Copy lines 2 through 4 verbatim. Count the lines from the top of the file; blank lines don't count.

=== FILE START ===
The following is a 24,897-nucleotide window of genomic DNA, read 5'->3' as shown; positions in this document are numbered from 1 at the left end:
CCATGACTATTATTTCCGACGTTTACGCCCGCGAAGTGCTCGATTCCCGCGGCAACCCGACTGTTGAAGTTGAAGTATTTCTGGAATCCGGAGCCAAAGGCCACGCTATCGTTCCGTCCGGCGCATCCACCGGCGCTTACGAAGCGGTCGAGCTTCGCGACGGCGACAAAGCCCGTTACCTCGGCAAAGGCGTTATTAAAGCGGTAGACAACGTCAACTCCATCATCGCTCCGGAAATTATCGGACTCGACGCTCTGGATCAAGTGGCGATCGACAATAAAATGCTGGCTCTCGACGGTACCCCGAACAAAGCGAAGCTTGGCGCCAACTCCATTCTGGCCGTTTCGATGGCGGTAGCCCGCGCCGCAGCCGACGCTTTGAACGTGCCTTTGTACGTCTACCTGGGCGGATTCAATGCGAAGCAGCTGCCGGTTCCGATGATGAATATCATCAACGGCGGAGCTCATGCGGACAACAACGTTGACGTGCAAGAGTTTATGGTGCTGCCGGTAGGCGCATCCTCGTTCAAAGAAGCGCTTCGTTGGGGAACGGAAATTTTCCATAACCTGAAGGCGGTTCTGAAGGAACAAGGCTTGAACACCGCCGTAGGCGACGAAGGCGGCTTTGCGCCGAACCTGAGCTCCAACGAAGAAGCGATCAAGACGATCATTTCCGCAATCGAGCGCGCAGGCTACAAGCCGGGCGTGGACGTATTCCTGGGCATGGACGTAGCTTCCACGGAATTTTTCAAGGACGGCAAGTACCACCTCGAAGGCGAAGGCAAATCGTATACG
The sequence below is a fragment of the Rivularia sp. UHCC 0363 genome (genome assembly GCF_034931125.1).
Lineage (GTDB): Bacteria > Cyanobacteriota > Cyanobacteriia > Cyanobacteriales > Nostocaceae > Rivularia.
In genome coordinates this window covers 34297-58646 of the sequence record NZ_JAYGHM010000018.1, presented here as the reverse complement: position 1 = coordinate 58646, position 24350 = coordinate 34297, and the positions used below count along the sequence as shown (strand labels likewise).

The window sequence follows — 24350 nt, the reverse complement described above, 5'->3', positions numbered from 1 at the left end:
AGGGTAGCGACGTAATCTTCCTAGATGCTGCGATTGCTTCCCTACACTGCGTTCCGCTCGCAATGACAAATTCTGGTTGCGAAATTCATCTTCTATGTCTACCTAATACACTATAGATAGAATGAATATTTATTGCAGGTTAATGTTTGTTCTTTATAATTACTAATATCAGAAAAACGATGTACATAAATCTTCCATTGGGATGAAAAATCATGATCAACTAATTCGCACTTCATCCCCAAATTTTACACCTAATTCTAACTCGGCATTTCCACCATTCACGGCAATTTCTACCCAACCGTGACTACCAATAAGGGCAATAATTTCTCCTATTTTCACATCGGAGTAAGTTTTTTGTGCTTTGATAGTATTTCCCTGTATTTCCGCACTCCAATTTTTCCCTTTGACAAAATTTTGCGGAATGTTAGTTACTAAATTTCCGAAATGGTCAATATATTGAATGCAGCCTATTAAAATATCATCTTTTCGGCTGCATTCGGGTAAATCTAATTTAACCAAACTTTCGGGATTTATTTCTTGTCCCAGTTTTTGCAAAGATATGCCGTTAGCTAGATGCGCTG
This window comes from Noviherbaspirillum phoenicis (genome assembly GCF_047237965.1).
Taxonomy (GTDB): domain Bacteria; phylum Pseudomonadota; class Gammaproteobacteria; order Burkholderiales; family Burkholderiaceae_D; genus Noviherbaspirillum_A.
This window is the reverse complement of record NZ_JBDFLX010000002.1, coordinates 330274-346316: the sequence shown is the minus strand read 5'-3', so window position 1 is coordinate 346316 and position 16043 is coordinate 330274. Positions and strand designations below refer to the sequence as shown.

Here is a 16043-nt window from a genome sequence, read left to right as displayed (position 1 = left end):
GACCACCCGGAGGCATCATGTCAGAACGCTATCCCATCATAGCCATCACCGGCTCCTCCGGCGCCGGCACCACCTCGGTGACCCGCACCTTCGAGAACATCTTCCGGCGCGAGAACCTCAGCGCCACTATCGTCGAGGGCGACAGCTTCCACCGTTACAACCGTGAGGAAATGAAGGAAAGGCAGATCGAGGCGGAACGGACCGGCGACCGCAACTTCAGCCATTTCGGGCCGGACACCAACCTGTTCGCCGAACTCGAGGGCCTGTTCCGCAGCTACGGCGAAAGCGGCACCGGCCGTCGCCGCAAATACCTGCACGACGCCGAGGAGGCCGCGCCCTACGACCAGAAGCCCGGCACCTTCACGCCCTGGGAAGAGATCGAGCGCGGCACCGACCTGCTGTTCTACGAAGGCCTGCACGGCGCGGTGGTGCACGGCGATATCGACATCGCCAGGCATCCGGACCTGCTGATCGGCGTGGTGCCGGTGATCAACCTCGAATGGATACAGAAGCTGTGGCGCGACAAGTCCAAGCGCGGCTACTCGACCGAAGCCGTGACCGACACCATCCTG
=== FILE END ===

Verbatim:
CCATGACTATTATTTCCGACGTTTACGCCCGCGAAGTGCTCGATTCCCGCGGCAACCCGACTGTTGAAGTTGAAGTATTTCTGGAATCCGGAGCCAAAGGCCACGCTATCGTTCCGTCCGGCGCATCCACCGGCGCTTACGAAGCGGTCGAGCTTCGCGACGGCGACAAAGCCCGTTACCTCGGCAAAGGCGTTATTAAAGCGGTAGACAACGTCAACTCCATCATCGCTCCGGAAATTATCGGACTCGACGCTCTGGATCAAGTGGCGATCGACAATAAAATGCTGGCTCTCGACGGTACCCCGAACAAAGCGAAGCTTGGCGCCAACTCCATTCTGGCCGTTTCGATGGCGGTAGCCCGCGCCGCAGCCGACGCTTTGAACGTGCCTTTGTACGTCTACCTGGGCGGATTCAATGCGAAGCAGCTGCCGGTTCCGATGATGAATATCATCAACGGCGGAGCTCATGCGGACAACAACGTTGACGTGCAAGAGTTTATGGTGCTGCCGGTAGGCGCATCCTCGTTCAAAGAAGCGCTTCGTTGGGGAACGGAAATTTTCCATAACCTGAAGGCGGTTCTGAAGGAACAAGGCTTGAACACCGCCGTAGGCGACGAAGGCGGCTTTGCGCCGAACCTGAGCTCCAACGAAGAAGCGATCAAGACGATCATTTCCGCAATCGAGCGCGCAGGCTACAAGCCGGGCGTGGACGTATTCCTGGGCATGGACGTAGCTTCCACGGAATTTTTCAAGGACGGCAAGTACCACCTCGAAGGCGAAGGCAAATCGTATACG
The sequence below is a fragment of the Rivularia sp. UHCC 0363 genome (genome assembly GCF_034931125.1).
Lineage (GTDB): Bacteria > Cyanobacteriota > Cyanobacteriia > Cyanobacteriales > Nostocaceae > Rivularia.